Tuesday, June 02, 2009

Finding Time

The most common question I am asked about writing is, “When do you find the time?” It is unfortunate, and maybe ironic, that fiction writing (which I consider to be an escape from reality) is often interrupted by reality—by my other job or time commitments. But the truth is, I am “writing” much of the time when I am nowhere near a computer. I am observing and considering and creating all day. When I’m on my game, I have my trusty note pad or tape recorder with me to put the idea down—though most of the time the translation from my brain to the pad of paper loses something. Anyway, when I am really busy at my “other job” (January through May at least), this kind of loose “writing” is critical to me, because I have almost zero time in front of the laptop.

I also “write” whenever I am presented with art that I truly admire. Occasionally, I go to the symphony and listen to some of the world’s top musicians; same for the annual trip to the opera. Those things are not at the top of my list of favorite things to do, but they inspire me, if for no other reason than because these people are absolutely excellent at what they do. The more common example is exceptional prose. The inspiration comes from the brilliance of the artist. I find myself motivated to be as good at my art as they are at theirs. I often find myself reading prose and suddenly ideas are pouring out about things I want to put down on paper. And the thoughts usually have nothing to do with what I am reading—I’m not stealing their ideas or even touching upon the same topics I am reading. I just find a surge of adrenaline and then suddenly, the creative process is flowing.

I have to be alone when I’m writing—lost in my own world when among others, or more typically physically isolated from others. I don’t sit in a park or a Starbucks and observe others, or anything like that. I don’t consider the process interactive. I could see where others might disagree. I know a lot of my colleagues “workshop” their chapters and their ideas. I don’t really do that. Maybe I should. In other areas of writing—legal writing, for me—I do take into account the opinions of others when formulating my words. But not so with creative writing. It has to be inside my brain, churning and evolving and crystallizing without intrusion from others.

I would be very interested in hearing from others on this score. What inspires you to write? Do you find it helpful to bounce ideas off others, or simply isolate yourself in your twisted, dark inner worlds like me? I don’t pretend to have the answers, and I firmly believe it my responsibility as a writer to evolve. The longer I live, the more competing responsibilities I have, and the more efficient I have to be with my writing. So if anyone out there has some deep thoughts on this topic, I am all ears.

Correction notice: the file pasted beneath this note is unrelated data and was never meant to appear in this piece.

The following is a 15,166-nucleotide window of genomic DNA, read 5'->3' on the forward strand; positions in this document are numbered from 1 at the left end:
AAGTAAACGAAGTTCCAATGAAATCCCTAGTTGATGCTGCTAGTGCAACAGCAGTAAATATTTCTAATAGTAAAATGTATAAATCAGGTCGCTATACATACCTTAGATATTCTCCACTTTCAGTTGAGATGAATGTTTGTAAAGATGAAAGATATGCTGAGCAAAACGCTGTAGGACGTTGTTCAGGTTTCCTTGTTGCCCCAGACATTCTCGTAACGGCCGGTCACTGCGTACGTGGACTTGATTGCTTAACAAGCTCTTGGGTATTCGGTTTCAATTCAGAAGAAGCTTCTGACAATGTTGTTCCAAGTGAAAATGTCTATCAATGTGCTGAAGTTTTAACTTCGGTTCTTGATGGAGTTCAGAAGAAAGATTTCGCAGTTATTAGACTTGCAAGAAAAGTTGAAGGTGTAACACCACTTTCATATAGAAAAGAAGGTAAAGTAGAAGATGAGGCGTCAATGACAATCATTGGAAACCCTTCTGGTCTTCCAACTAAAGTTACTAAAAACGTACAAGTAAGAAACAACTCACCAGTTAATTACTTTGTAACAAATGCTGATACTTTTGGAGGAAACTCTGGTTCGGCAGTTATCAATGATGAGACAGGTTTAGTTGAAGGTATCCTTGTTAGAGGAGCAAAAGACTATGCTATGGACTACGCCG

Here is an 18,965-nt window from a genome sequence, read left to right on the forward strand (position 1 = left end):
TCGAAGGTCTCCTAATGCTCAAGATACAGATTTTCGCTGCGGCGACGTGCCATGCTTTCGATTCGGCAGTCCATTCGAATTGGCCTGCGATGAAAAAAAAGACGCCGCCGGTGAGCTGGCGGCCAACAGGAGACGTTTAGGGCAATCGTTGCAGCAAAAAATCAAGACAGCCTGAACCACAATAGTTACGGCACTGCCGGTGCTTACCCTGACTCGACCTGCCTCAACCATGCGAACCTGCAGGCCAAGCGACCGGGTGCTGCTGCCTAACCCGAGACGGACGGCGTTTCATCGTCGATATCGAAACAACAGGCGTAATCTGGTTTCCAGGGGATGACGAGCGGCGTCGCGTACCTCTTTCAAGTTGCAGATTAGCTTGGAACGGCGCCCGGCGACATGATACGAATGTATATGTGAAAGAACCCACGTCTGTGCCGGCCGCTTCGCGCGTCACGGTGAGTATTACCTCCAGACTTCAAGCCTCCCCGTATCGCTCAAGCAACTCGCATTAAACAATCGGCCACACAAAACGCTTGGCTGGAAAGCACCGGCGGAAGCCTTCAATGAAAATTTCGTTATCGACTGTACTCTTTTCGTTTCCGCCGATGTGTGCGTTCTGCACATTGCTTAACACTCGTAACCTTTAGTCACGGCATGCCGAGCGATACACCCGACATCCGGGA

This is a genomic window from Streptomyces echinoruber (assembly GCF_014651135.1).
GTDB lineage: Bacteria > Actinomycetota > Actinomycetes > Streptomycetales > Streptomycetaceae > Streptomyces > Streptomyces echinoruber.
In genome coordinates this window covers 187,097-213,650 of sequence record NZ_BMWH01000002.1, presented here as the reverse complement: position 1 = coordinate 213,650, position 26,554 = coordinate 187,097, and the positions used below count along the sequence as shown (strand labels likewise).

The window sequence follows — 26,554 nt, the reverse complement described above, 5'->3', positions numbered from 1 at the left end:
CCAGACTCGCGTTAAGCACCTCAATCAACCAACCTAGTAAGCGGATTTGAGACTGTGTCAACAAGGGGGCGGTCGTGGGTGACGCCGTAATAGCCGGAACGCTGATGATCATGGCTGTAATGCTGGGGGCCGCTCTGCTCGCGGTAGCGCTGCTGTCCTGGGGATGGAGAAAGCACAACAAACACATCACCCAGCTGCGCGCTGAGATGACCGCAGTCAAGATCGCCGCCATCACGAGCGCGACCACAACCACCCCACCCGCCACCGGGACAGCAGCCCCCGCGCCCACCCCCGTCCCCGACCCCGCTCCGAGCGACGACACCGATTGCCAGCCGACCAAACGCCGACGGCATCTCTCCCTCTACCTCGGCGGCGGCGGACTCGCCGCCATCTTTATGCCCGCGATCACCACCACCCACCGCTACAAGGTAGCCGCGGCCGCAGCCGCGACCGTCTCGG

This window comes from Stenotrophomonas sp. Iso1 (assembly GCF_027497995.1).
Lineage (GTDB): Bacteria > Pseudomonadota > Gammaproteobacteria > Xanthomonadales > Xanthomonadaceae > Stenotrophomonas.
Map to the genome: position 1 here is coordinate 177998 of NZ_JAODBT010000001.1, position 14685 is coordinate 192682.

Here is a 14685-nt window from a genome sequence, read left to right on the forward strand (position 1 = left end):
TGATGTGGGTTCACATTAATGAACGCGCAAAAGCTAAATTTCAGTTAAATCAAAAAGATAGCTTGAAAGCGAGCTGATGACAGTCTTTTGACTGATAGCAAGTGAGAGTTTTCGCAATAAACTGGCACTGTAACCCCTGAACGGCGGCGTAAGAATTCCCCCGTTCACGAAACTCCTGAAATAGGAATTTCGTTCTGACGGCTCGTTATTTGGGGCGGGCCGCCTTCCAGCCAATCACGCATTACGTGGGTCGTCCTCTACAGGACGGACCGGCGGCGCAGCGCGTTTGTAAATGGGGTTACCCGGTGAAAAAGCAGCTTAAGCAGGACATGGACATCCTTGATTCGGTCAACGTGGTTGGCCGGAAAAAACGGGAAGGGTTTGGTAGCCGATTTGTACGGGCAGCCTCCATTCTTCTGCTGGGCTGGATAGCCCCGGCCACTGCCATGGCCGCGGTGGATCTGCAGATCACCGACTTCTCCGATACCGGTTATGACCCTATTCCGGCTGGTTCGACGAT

20 comments:

Dana King said...

I think there's a certain amount of selfishness all writers must have, to just make everyone and everything else wait while they do what has to be done. Musicians are like that, too. I used to neglect a lot of things to get in my daily practice. Not saying that's a healthy attitude, or one guarenteed to ensure hapy relationships, but that's the way it is.

I went through a period where I read every chapter to my critique group. Now, I cherry pick. part of it is my growing confidence, and part of it, frankly, is my style is getting to a point where they don't all get it, and much of the comments are trying to draw me back into blandness. So I don't read as much.

David Ellis said...

Drawing me back into blandness---love the comment, Dana. Thanks.

David said...

I agree with Dana. Having spent all of my adult life either dealing with editors or being one, I find that any kind of group action on a piece of writing (too many editors, reading it out in a group setting, etc.) tends to level out the high spots -- as well as filling in the lows. I guess I tend to want to keep the highs, even though I have to live with the lows.

In the newspaper/wire service world (where I lived for a loooooong time), we called it "running a story through the boring machine."

abbourgoin said...

I find that I like to write by myself but then I have some very close friends and of course my wife read my work as I go along. They offer some critique, which I put into a notebook, and plan on going through when my novel is finished. I will use some, not all, but all of it goes in the notebook.

I don't konw if it's because I'm new to writing but I feel that the critique is helping. Maybe I won't once I'm (hopefully) published but I feel that the critique will help me expand my horizons.

Libby Hellmann said...

My inspiration also comes from reading prose by others. When I read a really perfect sentence, paragraph, chapter, it fuels me much in the same way you've described. I find it particularly helpful when I'm blocked. I take a book from an author I respect, open it to almost any page and start reading. By the time I've finished 2 or 3 pages, I'm ready to dive into my own stuff again.

Thanks, Dave...

PS Book lovers in Chicago.. don't forget Printers Row this weekend! A lot of the Outfit will be there. Come by and say hi. Check out the Big Sleep booth, Society of Midland Authors, and the MWA booth. And the schedule... many of us, including Barb, Sara, Laura, me, Sean, and Marcus will be on or moderating panels. More at http://www.chicagotribune.com/entertainment/events/printersrow/

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